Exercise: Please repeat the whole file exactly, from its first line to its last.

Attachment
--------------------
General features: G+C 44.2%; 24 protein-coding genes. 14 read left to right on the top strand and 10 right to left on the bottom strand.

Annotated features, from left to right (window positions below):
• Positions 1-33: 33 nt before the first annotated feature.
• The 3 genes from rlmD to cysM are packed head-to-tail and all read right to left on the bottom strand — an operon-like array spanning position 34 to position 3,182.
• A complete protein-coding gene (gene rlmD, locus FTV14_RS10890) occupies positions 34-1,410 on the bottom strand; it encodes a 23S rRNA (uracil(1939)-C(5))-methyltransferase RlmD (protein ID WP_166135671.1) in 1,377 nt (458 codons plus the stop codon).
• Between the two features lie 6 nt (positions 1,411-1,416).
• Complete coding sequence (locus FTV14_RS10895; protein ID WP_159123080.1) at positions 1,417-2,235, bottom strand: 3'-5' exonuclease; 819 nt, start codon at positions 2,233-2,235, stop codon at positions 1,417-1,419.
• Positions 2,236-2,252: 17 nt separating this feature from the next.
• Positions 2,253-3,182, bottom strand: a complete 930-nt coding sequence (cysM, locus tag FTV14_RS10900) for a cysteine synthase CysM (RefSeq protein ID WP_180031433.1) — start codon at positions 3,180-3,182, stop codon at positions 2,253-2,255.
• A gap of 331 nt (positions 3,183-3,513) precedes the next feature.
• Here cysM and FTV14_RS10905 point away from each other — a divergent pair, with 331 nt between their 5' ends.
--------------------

General features: G+C 44.2%; 24 protein-coding genes. 14 read left to right on the top strand and 10 right to left on the bottom strand.

Annotated features, from left to right (window positions below):
• Positions 1-33: 33 nt before the first annotated feature.
• The 3 genes from rlmD to cysM are packed head-to-tail and all read right to left on the bottom strand — an operon-like array spanning position 34 to position 3,182.
• A complete protein-coding gene (gene rlmD, locus FTV14_RS10890) occupies positions 34-1,410 on the bottom strand; it encodes a 23S rRNA (uracil(1939)-C(5))-methyltransferase RlmD (protein ID WP_166135671.1) in 1,377 nt (458 codons plus the stop codon).
• Between the two features lie 6 nt (positions 1,411-1,416).
• Complete coding sequence (locus FTV14_RS10895; protein ID WP_159123080.1) at positions 1,417-2,235, bottom strand: 3'-5' exonuclease; 819 nt, start codon at positions 2,233-2,235, stop codon at positions 1,417-1,419.
• Positions 2,236-2,252: 17 nt separating this feature from the next.
• Positions 2,253-3,182, bottom strand: a complete 930-nt coding sequence (cysM, locus tag FTV14_RS10900) for a cysteine synthase CysM (RefSeq protein ID WP_180031433.1) — start codon at positions 3,180-3,182, stop codon at positions 2,253-2,255.
• A gap of 331 nt (positions 3,183-3,513) precedes the next feature.
• Here cysM and FTV14_RS10905 point away from each other — a divergent pair, with 331 nt between their 5' ends.